By Mike Barnhardt

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Henry Walker sees it everywhere he goes.

In fact, the farmer always sees it under where he looks.

It is agricultural land.

And it’s being swallowed in record numbers by businesses and home builders.

Speaking to county commissioners just before the council approved updates to the county’s voluntary agricultural districts, Walker came up with statistics, including one that hit home locally – power generation facilities solar.

“The acres lost to solar installations are more than the land that has been put into permanent easement (to prevent development) in North Carolina,” he said. “Once the solar goes down, it’s an industrial park, it’s not a farm anymore.”

That number is high, as last year more than 17,000 acres of land were put into permanent bondage in the state.

“We have things that take up farmland…and I’m not opposed to any of that.” He mentioned the Apple complex in Research Triangle Park, an Amazon warehouse in Smithfield, and a Toyota plant in Randolph County.

“All of this takes up agricultural land. You know, it’s not just the factories, it’s all the people who will come to live. We are all going to eat. We can’t pave everything and we all have to keep that in mind,” he said. “Agriculture is important.”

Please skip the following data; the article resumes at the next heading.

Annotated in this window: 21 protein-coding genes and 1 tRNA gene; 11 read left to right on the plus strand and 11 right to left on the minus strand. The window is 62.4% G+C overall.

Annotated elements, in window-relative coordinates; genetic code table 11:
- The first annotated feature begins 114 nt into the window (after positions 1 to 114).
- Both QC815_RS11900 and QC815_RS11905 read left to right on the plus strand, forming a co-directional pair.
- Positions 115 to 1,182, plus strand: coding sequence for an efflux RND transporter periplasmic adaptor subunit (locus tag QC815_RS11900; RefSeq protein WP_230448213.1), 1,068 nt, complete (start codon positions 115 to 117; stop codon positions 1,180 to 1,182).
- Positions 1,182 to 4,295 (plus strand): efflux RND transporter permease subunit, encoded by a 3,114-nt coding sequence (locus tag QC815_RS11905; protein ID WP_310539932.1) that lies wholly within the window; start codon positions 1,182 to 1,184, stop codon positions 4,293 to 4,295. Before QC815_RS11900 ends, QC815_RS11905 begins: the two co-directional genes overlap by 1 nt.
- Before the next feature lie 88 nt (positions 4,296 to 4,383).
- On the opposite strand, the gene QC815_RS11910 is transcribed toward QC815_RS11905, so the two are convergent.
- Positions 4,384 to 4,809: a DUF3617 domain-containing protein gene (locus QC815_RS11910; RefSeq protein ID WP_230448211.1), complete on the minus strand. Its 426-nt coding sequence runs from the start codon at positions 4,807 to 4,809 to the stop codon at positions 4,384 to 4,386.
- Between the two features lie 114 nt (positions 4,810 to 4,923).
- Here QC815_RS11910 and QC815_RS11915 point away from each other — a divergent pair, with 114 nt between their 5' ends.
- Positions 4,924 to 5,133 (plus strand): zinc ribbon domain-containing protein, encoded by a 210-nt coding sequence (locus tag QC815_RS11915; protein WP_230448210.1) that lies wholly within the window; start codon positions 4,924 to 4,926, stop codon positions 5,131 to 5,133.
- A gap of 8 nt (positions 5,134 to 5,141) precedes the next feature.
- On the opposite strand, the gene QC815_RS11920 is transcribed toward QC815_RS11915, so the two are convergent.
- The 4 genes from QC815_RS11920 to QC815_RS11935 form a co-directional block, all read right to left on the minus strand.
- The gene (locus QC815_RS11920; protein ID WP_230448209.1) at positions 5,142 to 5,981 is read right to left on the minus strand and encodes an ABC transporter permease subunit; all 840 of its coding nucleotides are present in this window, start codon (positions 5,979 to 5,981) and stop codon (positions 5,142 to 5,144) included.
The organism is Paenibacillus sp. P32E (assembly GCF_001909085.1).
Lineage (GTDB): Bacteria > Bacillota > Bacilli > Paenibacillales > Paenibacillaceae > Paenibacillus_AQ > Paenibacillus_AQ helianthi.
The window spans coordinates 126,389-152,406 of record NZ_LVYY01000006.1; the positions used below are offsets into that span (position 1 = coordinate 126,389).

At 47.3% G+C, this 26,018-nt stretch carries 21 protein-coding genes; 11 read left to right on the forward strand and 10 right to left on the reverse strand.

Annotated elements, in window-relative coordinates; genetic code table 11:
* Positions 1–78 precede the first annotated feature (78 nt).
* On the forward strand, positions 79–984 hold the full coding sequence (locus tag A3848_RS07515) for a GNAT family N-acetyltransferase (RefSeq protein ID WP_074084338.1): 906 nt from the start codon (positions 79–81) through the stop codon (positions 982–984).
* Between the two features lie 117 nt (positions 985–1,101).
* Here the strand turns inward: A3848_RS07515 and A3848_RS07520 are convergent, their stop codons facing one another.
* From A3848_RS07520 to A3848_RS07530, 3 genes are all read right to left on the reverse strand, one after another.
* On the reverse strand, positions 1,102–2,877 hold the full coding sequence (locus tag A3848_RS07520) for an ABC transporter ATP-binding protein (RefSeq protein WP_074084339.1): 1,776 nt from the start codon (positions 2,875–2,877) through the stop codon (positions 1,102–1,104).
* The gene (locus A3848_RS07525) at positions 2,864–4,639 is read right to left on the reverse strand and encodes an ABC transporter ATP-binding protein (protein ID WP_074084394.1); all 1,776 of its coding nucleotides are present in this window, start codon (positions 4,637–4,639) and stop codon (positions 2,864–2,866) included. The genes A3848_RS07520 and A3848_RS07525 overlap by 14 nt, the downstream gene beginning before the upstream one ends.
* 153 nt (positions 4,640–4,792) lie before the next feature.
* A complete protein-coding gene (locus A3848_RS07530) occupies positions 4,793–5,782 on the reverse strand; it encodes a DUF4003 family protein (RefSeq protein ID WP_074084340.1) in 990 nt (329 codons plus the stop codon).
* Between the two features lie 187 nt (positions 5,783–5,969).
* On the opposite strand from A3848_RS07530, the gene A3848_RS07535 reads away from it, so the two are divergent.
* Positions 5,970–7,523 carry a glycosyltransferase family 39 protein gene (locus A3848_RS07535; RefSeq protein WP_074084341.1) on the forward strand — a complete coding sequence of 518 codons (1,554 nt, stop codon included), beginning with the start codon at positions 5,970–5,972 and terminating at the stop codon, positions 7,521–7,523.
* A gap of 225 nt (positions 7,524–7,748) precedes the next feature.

Eddie Leagans, chairman of the Davie Agricultural District Council, said the ordinance changes reflect changes to state regulations. He said there were 59 farms in Davie County under the program, protecting some 6,951 acres from development.

“The goal is to promote agricultural values ​​and the general welfare of the county. Specifically, it creates identity pride in farming communities and their way of life, encourages the economic and financial health of agriculture, horticulture and forestry… and decreases the likelihood of disputes such as harmful actions between farm owners and their neighbors.

Board members unanimously approved the changes.

Mark Jones said that over his lifetime the number of dairy farms in Davie County went from around 200 to none.

“We want to grow, we want to progress. But we have to eat. Farms feed us, we can’t lose sight of that,” Jones said.